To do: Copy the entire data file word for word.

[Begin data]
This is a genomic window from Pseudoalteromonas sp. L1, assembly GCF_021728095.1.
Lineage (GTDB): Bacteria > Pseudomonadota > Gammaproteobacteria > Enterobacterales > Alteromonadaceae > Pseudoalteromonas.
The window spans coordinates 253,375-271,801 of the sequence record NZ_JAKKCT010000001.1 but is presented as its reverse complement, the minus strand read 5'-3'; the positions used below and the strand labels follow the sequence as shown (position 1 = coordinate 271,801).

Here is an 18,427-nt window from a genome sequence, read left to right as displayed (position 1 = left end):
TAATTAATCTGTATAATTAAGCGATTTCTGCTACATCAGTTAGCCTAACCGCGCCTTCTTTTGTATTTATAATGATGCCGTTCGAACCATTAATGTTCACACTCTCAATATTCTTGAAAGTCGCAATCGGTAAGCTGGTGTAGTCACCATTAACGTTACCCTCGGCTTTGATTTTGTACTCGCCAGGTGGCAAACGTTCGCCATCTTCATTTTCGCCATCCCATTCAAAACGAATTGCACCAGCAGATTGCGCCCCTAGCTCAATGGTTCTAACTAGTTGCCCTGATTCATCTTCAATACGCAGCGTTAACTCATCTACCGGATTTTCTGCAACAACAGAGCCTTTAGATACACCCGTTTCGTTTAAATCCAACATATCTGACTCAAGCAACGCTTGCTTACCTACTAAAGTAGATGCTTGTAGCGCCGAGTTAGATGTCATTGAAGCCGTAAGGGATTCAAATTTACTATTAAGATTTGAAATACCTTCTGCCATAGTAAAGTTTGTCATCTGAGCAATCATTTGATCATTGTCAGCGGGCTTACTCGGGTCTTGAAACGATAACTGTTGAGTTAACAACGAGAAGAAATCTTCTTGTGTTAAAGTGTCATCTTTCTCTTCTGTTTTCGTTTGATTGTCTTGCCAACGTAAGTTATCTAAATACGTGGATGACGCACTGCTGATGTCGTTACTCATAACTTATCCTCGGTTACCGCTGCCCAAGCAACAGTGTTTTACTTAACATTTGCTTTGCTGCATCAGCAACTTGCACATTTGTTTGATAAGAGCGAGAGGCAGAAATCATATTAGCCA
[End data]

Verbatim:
This is a genomic window from Pseudoalteromonas sp. L1, assembly GCF_021728095.1.
Lineage (GTDB): Bacteria > Pseudomonadota > Gammaproteobacteria > Enterobacterales > Alteromonadaceae > Pseudoalteromonas.
The window spans coordinates 253,375-271,801 of the sequence record NZ_JAKKCT010000001.1 but is presented as its reverse complement, the minus strand read 5'-3'; the positions used below and the strand labels follow the sequence as shown (position 1 = coordinate 271,801).

Here is an 18,427-nt window from a genome sequence, read left to right as displayed (position 1 = left end):
TAATTAATCTGTATAATTAAGCGATTTCTGCTACATCAGTTAGCCTAACCGCGCCTTCTTTTGTATTTATAATGATGCCGTTCGAACCATTAATGTTCACACTCTCAATATTCTTGAAAGTCGCAATCGGTAAGCTGGTGTAGTCACCATTAACGTTACCCTCGGCTTTGATTTTGTACTCGCCAGGTGGCAAACGTTCGCCATCTTCATTTTCGCCATCCCATTCAAAACGAATTGCACCAGCAGATTGCGCCCCTAGCTCAATGGTTCTAACTAGTTGCCCTGATTCATCTTCAATACGCAGCGTTAACTCATCTACCGGATTTTCTGCAACAACAGAGCCTTTAGATACACCCGTTTCGTTTAAATCCAACATATCTGACTCAAGCAACGCTTGCTTACCTACTAAAGTAGATGCTTGTAGCGCCGAGTTAGATGTCATTGAAGCCGTAAGGGATTCAAATTTACTATTAAGATTTGAAATACCTTCTGCCATAGTAAAGTTTGTCATCTGAGCAATCATTTGATCATTGTCAGCGGGCTTACTCGGGTCTTGAAACGATAACTGTTGAGTTAACAACGAGAAGAAATCTTCTTGTGTTAAAGTGTCATCTTTCTCTTCTGTTTTCGTTTGATTGTCTTGCCAACGTAAGTTATCTAAATACGTGGATGACGCACTGCTGATGTCGTTACTCATAACTTATCCTCGGTTACCGCTGCCCAAGCAACAGTGTTTTACTTAACATTTGCTTTGCTGCATCAGCAACTTGCACATTTGTTTGATAAGAGCGAGAGGCAGAAATCATATTAGCCA